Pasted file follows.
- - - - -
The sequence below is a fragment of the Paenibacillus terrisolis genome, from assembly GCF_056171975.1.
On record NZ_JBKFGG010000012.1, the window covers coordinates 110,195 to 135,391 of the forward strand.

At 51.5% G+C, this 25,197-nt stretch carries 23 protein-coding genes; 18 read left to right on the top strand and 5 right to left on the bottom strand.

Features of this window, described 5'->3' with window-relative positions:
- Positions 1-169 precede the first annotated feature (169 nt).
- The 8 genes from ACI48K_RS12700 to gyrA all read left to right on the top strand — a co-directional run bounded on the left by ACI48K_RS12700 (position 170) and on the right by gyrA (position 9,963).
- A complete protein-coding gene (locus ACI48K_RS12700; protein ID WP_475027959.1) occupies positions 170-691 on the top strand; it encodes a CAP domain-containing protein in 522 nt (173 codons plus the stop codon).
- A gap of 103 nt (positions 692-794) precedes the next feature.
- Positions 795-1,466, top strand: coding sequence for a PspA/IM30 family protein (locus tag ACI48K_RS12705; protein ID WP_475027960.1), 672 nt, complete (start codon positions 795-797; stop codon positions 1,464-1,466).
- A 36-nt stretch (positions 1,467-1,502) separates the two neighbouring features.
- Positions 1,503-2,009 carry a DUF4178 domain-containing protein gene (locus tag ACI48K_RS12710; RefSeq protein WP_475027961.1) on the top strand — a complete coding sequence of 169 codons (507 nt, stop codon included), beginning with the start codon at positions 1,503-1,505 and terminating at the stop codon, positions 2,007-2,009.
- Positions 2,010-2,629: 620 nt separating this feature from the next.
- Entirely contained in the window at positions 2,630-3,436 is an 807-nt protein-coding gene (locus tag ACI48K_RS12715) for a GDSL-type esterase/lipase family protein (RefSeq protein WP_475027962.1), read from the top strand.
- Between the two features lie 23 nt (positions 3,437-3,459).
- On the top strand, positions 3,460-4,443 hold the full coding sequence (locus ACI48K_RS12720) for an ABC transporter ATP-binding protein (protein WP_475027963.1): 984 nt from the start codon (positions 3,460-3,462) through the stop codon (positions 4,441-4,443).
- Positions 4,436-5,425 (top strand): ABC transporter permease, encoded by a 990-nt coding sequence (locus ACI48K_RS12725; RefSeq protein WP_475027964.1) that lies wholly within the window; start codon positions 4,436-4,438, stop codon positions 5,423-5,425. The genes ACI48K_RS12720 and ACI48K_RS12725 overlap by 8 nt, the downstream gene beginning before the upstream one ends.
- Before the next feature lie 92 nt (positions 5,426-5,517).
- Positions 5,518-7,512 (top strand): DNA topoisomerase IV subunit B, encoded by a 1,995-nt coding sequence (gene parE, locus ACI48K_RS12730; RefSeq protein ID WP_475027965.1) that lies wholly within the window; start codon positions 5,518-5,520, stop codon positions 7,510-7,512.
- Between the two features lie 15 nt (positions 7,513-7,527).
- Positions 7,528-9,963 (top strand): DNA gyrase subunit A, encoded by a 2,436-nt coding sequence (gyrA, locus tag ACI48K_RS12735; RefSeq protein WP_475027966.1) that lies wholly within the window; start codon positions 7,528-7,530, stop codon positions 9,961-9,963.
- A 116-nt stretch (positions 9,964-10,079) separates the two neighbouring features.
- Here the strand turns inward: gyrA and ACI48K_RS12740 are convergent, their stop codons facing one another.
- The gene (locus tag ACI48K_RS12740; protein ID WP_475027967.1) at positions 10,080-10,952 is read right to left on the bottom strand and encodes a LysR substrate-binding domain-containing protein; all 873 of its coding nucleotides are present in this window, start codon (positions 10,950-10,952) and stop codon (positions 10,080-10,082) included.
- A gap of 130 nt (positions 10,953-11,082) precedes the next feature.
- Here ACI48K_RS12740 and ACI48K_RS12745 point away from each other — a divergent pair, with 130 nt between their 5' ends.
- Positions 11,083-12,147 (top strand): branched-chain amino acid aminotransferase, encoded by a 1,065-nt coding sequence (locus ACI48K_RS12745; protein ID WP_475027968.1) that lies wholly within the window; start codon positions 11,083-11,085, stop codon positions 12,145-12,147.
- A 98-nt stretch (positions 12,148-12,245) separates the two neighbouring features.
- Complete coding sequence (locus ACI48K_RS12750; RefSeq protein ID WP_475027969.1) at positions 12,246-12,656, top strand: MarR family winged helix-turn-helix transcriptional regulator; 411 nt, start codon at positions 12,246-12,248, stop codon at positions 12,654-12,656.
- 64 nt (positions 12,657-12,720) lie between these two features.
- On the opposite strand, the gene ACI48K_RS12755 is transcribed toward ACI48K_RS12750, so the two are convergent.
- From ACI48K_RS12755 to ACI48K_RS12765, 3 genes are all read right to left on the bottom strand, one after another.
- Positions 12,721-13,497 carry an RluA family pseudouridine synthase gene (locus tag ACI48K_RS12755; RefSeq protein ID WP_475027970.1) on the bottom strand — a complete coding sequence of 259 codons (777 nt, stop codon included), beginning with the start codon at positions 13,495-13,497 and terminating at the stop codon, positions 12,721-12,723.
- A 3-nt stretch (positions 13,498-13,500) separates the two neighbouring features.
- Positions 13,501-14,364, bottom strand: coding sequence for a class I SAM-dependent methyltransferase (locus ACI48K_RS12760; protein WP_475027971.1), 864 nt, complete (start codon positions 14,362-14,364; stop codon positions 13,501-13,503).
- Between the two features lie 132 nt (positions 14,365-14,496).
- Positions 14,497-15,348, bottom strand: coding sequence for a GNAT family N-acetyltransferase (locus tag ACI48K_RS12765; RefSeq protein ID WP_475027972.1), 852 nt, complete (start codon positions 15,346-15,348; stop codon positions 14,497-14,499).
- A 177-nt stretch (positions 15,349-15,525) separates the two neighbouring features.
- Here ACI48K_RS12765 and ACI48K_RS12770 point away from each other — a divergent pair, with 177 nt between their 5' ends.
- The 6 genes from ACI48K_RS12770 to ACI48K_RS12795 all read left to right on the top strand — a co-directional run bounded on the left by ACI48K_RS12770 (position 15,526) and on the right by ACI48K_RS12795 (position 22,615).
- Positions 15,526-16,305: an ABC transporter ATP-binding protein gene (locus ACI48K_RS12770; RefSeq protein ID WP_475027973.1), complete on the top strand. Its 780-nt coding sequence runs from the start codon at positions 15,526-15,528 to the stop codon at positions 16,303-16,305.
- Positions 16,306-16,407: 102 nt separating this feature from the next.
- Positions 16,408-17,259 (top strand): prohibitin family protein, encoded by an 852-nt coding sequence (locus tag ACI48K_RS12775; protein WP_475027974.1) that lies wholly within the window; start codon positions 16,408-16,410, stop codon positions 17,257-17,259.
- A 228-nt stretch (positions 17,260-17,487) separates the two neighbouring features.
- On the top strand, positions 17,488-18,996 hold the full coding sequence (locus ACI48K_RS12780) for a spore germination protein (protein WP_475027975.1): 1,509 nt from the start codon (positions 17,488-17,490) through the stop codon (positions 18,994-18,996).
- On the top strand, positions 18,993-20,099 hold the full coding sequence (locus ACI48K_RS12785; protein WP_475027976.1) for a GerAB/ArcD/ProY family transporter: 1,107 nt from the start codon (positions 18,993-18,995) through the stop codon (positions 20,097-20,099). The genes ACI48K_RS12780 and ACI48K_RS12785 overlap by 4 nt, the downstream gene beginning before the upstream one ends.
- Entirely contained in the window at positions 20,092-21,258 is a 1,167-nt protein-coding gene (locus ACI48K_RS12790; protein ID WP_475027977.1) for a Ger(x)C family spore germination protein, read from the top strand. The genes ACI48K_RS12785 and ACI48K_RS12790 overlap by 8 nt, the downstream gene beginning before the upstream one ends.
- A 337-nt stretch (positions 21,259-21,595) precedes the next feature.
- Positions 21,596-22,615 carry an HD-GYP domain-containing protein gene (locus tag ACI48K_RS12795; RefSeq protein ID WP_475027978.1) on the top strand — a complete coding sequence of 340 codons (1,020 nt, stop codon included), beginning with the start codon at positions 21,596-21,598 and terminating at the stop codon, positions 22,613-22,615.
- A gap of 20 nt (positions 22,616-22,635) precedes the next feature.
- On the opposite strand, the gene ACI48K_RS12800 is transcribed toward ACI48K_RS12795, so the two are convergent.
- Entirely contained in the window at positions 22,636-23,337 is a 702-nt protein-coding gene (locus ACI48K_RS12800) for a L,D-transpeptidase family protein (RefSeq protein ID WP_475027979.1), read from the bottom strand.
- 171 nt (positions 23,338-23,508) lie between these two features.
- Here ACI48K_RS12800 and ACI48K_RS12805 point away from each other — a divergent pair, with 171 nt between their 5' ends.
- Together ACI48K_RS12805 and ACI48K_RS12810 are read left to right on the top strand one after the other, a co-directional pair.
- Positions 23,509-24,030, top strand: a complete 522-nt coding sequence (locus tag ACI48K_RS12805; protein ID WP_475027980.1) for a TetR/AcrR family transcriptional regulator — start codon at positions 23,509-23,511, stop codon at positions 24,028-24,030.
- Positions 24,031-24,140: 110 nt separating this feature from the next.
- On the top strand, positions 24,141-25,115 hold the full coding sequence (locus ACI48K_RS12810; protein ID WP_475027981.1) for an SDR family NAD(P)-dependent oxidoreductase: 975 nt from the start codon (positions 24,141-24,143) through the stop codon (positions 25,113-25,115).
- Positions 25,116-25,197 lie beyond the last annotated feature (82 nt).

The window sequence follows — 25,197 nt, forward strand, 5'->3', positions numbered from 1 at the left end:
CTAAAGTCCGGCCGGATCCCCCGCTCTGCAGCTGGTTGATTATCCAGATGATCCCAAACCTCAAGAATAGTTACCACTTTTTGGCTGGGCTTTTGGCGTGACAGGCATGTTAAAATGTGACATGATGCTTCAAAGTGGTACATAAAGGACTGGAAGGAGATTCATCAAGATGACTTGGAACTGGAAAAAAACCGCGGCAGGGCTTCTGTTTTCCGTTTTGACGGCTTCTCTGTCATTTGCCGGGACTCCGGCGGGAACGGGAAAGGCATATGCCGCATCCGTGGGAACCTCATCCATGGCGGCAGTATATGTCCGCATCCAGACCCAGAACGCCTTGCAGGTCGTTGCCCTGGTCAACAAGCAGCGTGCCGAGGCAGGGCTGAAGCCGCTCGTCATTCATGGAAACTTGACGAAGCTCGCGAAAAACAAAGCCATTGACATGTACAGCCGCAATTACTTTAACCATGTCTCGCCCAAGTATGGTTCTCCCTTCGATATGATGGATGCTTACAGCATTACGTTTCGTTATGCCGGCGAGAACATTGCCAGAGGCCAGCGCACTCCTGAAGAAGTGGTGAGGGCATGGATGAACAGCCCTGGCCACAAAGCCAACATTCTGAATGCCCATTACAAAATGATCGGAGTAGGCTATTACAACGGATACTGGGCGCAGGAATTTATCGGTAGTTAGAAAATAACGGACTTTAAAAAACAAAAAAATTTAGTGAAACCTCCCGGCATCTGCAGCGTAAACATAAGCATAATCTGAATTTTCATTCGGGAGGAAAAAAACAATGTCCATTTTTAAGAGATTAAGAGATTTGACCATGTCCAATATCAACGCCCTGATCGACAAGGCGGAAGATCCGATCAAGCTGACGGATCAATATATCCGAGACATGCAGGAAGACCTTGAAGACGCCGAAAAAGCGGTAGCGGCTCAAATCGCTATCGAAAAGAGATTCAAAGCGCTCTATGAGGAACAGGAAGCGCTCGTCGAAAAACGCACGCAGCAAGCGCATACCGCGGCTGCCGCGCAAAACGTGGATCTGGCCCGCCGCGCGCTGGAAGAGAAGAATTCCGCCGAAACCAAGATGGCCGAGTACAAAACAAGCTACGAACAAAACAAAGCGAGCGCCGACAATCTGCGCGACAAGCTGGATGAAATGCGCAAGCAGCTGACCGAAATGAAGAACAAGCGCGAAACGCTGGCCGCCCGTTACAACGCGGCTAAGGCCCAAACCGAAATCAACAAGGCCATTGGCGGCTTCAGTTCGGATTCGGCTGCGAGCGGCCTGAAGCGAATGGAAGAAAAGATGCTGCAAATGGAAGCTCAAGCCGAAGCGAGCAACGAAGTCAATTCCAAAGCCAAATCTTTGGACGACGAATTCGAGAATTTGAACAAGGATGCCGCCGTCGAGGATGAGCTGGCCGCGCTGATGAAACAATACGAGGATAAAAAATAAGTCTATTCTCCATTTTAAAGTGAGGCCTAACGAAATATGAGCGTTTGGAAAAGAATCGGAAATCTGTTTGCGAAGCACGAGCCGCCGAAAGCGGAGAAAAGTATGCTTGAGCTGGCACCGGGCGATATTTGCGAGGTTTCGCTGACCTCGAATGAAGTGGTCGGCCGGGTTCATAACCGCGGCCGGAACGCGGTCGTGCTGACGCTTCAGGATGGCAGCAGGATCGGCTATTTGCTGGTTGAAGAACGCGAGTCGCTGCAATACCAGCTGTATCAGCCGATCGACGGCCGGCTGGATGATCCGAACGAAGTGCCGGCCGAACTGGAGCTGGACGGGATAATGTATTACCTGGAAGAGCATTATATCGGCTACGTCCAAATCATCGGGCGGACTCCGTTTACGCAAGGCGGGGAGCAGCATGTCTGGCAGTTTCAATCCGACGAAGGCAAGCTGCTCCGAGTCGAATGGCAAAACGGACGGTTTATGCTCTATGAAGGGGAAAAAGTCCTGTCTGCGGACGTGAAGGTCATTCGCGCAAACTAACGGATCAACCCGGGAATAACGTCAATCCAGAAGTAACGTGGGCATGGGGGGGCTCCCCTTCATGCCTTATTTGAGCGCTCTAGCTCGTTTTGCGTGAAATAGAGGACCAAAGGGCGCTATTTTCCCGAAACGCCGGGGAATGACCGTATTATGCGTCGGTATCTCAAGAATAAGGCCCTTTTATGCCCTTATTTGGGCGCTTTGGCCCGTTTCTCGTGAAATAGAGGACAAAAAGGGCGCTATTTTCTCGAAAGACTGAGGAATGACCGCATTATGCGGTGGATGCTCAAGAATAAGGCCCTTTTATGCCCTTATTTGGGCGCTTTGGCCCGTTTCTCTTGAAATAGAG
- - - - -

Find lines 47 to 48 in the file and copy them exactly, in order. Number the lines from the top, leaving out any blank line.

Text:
- A 337-nt stretch (positions 21,259-21,595) precedes the next feature.
- Positions 21,596-22,615 carry an HD-GYP domain-containing protein gene (locus tag ACI48K_RS12795; RefSeq protein ID WP_475027978.1) on the top strand — a complete coding sequence of 340 codons (1,020 nt, stop codon included), beginning with the start codon at positions 21,596-21,598 and terminating at the stop codon, positions 22,613-22,615.